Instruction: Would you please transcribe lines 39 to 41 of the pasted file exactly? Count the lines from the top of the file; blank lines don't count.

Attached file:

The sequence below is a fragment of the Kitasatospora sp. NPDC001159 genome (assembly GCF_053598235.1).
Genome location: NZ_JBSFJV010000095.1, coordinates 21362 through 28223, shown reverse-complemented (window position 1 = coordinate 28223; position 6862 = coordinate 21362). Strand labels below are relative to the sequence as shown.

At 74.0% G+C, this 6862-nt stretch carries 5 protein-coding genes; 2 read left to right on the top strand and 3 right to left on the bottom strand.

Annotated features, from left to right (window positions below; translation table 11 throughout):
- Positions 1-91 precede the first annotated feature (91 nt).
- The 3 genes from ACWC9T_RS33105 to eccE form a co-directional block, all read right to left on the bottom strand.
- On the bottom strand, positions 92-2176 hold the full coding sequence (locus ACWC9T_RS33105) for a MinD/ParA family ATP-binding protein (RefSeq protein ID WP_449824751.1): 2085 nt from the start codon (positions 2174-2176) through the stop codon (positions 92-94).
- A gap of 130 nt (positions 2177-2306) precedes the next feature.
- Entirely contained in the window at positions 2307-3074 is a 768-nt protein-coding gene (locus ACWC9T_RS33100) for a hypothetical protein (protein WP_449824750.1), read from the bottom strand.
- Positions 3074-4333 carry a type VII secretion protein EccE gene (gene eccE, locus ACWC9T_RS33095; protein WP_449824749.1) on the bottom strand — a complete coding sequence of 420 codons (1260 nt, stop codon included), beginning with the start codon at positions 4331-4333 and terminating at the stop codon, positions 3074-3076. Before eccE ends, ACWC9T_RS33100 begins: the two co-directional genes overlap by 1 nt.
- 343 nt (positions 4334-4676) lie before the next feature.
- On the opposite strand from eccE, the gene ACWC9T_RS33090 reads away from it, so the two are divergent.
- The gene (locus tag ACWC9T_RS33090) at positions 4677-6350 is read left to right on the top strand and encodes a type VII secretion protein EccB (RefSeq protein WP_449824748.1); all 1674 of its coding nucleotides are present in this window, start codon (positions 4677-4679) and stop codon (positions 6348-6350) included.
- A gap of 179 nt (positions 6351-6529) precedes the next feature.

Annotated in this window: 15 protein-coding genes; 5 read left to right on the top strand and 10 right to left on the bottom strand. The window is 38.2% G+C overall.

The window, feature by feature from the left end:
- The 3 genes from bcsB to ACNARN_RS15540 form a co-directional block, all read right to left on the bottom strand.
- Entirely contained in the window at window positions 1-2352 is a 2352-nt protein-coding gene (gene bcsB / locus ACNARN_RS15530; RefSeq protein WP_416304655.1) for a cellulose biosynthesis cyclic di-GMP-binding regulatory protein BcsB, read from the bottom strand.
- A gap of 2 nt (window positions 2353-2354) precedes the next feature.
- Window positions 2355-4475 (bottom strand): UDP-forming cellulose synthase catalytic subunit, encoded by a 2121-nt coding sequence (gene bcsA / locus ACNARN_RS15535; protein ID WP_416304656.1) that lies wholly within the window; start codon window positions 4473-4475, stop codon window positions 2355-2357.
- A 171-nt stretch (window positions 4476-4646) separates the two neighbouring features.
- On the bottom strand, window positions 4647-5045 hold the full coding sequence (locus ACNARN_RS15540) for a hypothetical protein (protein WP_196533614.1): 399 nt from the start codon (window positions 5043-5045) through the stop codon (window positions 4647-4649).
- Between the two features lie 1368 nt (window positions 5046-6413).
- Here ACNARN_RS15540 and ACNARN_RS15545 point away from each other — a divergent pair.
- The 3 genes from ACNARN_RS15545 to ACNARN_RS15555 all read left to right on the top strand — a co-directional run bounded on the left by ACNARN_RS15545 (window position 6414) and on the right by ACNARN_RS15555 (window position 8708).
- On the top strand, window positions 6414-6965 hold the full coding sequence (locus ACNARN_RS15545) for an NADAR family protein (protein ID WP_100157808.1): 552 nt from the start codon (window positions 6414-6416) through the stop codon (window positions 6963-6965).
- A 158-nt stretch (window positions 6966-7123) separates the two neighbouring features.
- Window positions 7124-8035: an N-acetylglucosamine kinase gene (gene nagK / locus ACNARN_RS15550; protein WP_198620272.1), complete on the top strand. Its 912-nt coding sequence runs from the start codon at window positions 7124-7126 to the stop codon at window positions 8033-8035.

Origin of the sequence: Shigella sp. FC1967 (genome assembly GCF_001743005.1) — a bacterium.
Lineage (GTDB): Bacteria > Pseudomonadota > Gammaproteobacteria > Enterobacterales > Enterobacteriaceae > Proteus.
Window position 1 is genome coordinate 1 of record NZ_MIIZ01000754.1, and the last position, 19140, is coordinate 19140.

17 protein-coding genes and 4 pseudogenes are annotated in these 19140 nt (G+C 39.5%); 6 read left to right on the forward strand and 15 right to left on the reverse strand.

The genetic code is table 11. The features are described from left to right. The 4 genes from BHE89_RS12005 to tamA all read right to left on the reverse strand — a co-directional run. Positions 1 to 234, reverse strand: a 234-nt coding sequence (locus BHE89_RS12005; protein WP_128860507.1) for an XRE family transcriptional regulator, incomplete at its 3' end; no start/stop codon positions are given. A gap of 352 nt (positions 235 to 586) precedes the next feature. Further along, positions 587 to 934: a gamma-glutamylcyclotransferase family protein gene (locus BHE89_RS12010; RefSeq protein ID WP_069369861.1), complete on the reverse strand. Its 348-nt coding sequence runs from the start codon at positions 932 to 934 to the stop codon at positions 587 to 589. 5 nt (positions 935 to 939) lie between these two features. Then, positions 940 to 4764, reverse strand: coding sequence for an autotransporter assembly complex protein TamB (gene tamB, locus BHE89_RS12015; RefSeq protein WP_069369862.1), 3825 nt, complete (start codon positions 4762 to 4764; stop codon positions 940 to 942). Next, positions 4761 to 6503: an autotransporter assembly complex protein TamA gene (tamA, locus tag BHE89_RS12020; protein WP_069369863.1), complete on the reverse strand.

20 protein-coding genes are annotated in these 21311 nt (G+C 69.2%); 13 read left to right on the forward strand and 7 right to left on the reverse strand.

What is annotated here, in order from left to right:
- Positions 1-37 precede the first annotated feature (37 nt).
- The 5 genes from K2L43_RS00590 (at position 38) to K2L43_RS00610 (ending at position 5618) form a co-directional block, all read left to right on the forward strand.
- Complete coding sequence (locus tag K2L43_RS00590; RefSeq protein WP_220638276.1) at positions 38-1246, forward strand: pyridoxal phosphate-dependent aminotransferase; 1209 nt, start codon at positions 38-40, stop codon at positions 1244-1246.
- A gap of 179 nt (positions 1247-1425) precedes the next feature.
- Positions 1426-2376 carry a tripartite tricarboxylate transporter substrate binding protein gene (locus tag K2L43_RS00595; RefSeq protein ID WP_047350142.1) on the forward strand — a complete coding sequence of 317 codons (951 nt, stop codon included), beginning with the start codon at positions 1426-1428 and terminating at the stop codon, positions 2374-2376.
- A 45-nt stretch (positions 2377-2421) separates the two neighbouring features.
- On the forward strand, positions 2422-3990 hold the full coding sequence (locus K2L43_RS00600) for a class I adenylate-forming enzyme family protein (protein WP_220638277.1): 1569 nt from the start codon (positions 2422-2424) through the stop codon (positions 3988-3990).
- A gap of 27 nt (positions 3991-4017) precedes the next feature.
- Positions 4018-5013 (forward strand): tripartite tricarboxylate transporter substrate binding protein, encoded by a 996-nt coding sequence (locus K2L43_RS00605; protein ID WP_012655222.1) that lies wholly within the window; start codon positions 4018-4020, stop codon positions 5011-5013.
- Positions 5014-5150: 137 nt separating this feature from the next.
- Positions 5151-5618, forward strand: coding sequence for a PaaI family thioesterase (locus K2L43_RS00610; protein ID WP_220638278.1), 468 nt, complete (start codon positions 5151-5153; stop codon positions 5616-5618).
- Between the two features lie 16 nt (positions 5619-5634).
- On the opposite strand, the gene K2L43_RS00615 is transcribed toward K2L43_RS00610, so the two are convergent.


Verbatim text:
- A gap of 179 nt (positions 1247-1425) precedes the next feature.
- Positions 1426-2376 carry a tripartite tricarboxylate transporter substrate binding protein gene (locus tag K2L43_RS00595; RefSeq protein ID WP_047350142.1) on the forward strand — a complete coding sequence of 317 codons (951 nt, stop codon included), beginning with the start codon at positions 1426-1428 and terminating at the stop codon, positions 2374-2376.
- A 45-nt stretch (positions 2377-2421) separates the two neighbouring features.